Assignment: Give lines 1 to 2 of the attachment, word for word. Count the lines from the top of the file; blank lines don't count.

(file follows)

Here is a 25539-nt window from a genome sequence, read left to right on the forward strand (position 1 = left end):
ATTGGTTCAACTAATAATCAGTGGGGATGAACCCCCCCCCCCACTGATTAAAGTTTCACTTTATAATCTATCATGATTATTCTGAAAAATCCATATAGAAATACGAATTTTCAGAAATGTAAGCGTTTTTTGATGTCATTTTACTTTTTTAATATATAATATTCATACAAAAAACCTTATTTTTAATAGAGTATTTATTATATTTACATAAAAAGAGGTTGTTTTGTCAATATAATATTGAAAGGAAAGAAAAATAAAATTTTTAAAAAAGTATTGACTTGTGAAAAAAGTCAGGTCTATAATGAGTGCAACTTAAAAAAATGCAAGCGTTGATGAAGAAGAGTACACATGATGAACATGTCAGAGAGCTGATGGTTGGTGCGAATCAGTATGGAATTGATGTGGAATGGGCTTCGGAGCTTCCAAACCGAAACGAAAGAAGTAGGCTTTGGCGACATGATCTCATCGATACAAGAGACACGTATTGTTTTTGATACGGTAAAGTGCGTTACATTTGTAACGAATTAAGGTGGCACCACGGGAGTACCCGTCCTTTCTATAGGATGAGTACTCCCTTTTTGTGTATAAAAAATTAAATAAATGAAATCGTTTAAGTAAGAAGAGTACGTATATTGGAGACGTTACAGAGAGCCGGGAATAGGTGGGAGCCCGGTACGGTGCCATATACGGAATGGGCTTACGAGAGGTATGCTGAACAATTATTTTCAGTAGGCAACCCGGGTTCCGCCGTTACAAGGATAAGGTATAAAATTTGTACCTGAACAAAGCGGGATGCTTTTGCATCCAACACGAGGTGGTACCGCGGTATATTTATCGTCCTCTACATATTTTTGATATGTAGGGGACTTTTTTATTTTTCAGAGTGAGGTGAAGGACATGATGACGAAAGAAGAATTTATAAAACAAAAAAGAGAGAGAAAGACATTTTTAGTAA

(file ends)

Here is a 25539-nt window from a genome sequence, read left to right on the forward strand (position 1 = left end):
ATTGGTTCAACTAATAATCAGTGGGGATGAACCCCCCCCCCCACTGATTAAAGTTTCACTTTATAATCTATCATGATTATTCTGAAAAATCCATATAGAAATACGAATTTTCAGAAATGTAAGCGTTTTTTGATGTCATTTTACTTTTTTAATATATAATATTCATACAAAAAACCTTATTTTTAATAGAGTATTTATTATATTTACATAAAAAGAGGTTGTTTTGTCAATATAATATTGAAAGGAAAGAAAAATAAAATTTTTAAAAAAGTATTGACTTGTGAAAAAAGTCAGGTCTATAATGAGTGCAACTTAAAAAAATGCAAGCGTTGATGAAGAAGAGTACACATGATGAACATGTCAGAGAGCTGATGGTTGGTGCGAATCAGTATGGAATTGATGTGGAATGGGCTTCGGAGCTTCCAAACCGAAACGAAAGAAGTAGGCTTTGGCGACATGATCTCATCGATACAAGAGACACGTATTGTTTTTGATACGGTAAAGTGCGTTACATTTGTAACGAATTAAGGTGGCACCACGGGAGTACCCGTCCTTTCTATAGGATGAGTACTCCCTTTTTGTGTATAAAAAATTAAATAAATGAAATCGTTTAAGTAAGAAGAGTACGTATATTGGAGACGTTACAGAGAGCCGGGAATAGGTGGGAGCCCGGTACGGTGCCATATACGGAATGGGCTTACGAGAGGTATGCTGAACAATTATTTTCAGTAGGCAACCCGGGTTCCGCCGTTACAAGGATAAGGTATAAAATTTGTACCTGAACAAAGCGGGATGCTTTTGCATCCAACACGAGGTGGTACCGCGGTATATTTATCGTCCTCTACATATTTTTGATATGTAGGGGACTTTTTTATTTTTCAGAGTGAGGTGAAGGACATGATGACGAAAGAAGAATTTATAAAACAAAAAAGAGAGAGAAAGACATTTTTAGTAA